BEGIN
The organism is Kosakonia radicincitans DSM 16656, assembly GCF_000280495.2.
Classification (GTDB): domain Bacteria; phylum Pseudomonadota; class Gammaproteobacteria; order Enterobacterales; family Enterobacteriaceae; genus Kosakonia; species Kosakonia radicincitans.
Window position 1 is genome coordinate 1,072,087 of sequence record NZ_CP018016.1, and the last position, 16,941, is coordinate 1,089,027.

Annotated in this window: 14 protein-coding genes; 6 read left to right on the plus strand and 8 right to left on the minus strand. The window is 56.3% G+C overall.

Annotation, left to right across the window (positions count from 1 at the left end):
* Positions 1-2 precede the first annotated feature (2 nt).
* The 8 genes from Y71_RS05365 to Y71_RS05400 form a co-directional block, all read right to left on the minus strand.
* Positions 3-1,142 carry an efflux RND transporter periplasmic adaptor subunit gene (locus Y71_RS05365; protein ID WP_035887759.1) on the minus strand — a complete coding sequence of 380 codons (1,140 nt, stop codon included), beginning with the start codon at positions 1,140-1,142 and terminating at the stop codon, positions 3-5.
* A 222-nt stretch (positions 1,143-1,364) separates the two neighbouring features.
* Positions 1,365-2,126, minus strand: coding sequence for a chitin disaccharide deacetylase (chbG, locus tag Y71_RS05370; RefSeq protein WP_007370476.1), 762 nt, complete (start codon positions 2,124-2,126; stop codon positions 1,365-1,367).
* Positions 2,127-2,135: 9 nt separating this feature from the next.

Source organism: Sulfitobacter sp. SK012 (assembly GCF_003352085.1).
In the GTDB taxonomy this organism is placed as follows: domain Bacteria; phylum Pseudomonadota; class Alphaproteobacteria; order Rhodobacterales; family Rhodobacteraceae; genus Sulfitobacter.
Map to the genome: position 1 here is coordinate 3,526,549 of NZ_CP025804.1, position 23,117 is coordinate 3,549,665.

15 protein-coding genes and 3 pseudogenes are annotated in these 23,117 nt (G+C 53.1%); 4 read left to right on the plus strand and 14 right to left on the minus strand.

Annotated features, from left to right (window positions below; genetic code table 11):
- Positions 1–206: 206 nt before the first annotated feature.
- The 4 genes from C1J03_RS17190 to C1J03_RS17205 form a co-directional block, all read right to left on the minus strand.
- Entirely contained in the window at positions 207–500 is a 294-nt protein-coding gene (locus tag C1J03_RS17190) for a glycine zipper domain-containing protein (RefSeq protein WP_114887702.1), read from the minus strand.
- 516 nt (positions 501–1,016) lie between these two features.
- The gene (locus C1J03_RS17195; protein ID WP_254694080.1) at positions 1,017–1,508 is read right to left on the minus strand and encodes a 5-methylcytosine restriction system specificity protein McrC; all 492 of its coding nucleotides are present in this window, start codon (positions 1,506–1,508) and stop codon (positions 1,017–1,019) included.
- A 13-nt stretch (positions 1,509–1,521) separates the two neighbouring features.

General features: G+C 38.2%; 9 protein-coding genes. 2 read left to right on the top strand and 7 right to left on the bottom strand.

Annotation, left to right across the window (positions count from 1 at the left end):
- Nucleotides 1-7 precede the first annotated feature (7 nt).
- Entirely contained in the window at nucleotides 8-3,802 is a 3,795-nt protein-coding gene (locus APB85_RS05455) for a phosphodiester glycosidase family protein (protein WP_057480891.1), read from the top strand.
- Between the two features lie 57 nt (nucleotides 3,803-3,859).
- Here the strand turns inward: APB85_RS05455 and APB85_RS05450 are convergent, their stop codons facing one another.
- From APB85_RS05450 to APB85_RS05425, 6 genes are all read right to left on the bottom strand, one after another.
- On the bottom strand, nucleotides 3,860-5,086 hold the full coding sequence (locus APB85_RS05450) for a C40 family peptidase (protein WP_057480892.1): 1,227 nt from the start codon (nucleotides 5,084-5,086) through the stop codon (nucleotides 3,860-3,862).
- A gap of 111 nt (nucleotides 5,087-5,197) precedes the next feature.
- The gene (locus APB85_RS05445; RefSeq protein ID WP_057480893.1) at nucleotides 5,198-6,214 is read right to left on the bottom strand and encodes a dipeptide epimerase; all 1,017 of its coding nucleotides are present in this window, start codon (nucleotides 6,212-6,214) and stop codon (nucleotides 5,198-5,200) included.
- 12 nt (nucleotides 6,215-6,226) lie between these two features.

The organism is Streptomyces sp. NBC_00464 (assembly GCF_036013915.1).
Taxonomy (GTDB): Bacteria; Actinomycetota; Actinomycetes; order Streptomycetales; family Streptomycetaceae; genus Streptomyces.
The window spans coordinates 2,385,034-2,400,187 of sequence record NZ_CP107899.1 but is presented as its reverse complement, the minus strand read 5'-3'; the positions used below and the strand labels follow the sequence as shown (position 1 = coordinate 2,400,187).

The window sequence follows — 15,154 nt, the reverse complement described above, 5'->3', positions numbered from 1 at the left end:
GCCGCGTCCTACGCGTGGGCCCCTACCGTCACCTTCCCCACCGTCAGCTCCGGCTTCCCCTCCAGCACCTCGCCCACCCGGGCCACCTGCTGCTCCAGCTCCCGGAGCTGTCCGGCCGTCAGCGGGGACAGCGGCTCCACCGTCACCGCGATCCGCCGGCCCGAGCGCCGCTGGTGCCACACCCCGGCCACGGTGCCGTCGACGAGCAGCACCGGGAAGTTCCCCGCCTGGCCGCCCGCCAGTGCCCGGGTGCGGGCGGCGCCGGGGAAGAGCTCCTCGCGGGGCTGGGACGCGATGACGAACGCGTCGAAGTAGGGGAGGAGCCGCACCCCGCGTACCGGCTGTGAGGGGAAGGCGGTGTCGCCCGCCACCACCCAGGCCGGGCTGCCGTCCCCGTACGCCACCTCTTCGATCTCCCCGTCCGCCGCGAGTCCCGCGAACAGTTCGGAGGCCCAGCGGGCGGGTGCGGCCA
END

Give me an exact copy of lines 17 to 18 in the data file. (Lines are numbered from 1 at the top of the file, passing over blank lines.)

- Positions 1–206: 206 nt before the first annotated feature.
- The 4 genes from C1J03_RS17190 to C1J03_RS17205 form a co-directional block, all read right to left on the minus strand.